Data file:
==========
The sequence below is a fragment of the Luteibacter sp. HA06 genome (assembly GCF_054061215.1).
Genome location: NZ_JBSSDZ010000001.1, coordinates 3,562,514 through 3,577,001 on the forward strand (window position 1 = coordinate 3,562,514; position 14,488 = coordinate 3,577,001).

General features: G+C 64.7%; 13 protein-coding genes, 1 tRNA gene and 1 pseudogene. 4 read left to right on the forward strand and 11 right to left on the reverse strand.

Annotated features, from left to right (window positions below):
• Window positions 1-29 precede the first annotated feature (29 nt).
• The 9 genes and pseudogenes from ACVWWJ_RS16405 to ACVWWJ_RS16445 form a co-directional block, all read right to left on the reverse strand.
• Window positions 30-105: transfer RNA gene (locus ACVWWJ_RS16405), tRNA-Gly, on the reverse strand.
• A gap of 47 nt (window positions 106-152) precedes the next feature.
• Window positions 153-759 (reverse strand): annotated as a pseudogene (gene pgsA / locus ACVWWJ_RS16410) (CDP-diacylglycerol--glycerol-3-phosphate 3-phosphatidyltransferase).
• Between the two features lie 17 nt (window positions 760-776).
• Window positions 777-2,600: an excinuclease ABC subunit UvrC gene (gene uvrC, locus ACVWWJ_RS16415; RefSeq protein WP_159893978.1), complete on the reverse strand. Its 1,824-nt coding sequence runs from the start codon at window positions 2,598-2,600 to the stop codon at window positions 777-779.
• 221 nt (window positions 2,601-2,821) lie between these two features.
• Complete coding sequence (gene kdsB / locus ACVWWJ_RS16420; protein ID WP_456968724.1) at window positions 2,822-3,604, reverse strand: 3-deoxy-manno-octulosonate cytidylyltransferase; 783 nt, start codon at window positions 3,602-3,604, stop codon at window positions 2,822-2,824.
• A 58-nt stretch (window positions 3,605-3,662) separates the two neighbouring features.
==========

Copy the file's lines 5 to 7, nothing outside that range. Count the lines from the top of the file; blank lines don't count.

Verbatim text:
• Window positions 1-29 precede the first annotated feature (29 nt).
• The 9 genes and pseudogenes from ACVWWJ_RS16405 to ACVWWJ_RS16445 form a co-directional block, all read right to left on the reverse strand.
• Window positions 30-105: transfer RNA gene (locus ACVWWJ_RS16405), tRNA-Gly, on the reverse strand.